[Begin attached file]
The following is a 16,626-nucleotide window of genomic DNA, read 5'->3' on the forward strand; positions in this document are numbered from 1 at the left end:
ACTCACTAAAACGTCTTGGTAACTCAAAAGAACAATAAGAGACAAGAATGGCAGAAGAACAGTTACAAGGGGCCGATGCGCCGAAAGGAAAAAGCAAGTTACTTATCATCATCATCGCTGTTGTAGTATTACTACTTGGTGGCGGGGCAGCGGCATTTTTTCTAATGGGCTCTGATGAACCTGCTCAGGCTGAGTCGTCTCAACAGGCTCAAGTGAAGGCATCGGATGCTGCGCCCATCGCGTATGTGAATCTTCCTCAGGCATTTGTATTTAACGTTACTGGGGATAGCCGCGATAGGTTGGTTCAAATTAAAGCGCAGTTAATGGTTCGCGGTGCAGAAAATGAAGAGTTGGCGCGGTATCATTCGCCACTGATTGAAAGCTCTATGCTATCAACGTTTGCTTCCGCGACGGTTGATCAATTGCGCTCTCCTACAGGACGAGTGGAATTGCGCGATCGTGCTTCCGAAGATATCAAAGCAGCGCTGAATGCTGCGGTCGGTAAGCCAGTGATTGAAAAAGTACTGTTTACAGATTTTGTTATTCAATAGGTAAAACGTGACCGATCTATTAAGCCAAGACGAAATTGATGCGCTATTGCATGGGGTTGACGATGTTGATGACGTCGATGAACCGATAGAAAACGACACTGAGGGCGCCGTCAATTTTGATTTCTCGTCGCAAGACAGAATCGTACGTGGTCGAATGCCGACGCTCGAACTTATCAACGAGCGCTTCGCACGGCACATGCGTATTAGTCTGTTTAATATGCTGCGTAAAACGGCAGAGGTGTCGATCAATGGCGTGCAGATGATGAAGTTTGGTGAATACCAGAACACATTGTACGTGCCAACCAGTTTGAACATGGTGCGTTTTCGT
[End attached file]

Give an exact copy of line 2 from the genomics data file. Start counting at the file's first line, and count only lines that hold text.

ACTCACTAAAACGTCTTGGTAACTCAAAAGAACAATAAGAGACAAGAATGGCAGAAGAACAGTTACAAGGGGCCGATGCGCCGAAAGGAAAAAGCAAGTTACTTATCATCATCATCGCTGTTGTAGTATTACTACTTGGTGGCGGGGCAGCGGCATTTTTTCTAATGGGCTCTGATGAACCTGCTCAGGCTGAGTCGTCTCAACAGGCTCAAGTGAAGGCATCGGATGCTGCGCCCATCGCGTATGTGAATCTTCCTCAGGCATTTGTATTTAACGTTACTGGGGATAGCCGCGATAGGTTGGTTCAAATTAAAGCGCAGTTAATGGTTCGCGGTGCAGAAAATGAAGAGTTGGCGCGGTATCATTCGCCACTGATTGAAAGCTCTATGCTATCAACGTTTGCTTCCGCGACGGTTGATCAATTGCGCTCTCCTACAGGACGAGTGGAATTGCGCGATCGTGCTTCCGAAGATATCAAAGCAGCGCTGAATGCTGCGGTCGGTAAGCCAGTGATTGAAAAAGTACTGTTTACAGATTTTGTTATTCAATAGGTAAAACGTGACCGATCTATTAAGCCAAGACGAAATTGATGCGCTATTGCATGGGGTTGACGATGTTGATGACGTCGATGAACCGATAGAAAACGACACTGAGGGCGCCGTCAATTTTGATTTCTCGTCGCAAGACAGAATCGTACGTGGTCGAATGCCGACGCTCGAACTTATCAACGAGCGCTTCGCACGGCACATGCGTATTAGTCTGTTTAATATGCTGCGTAAAACGGCAGAGGTGTCGATCAATGGCGTGCAGATGATGAAGTTTGGTGAATACCAGAACACATTGTACGTGCCAACCAGTTTGAACATGGTGCGTTTTCGT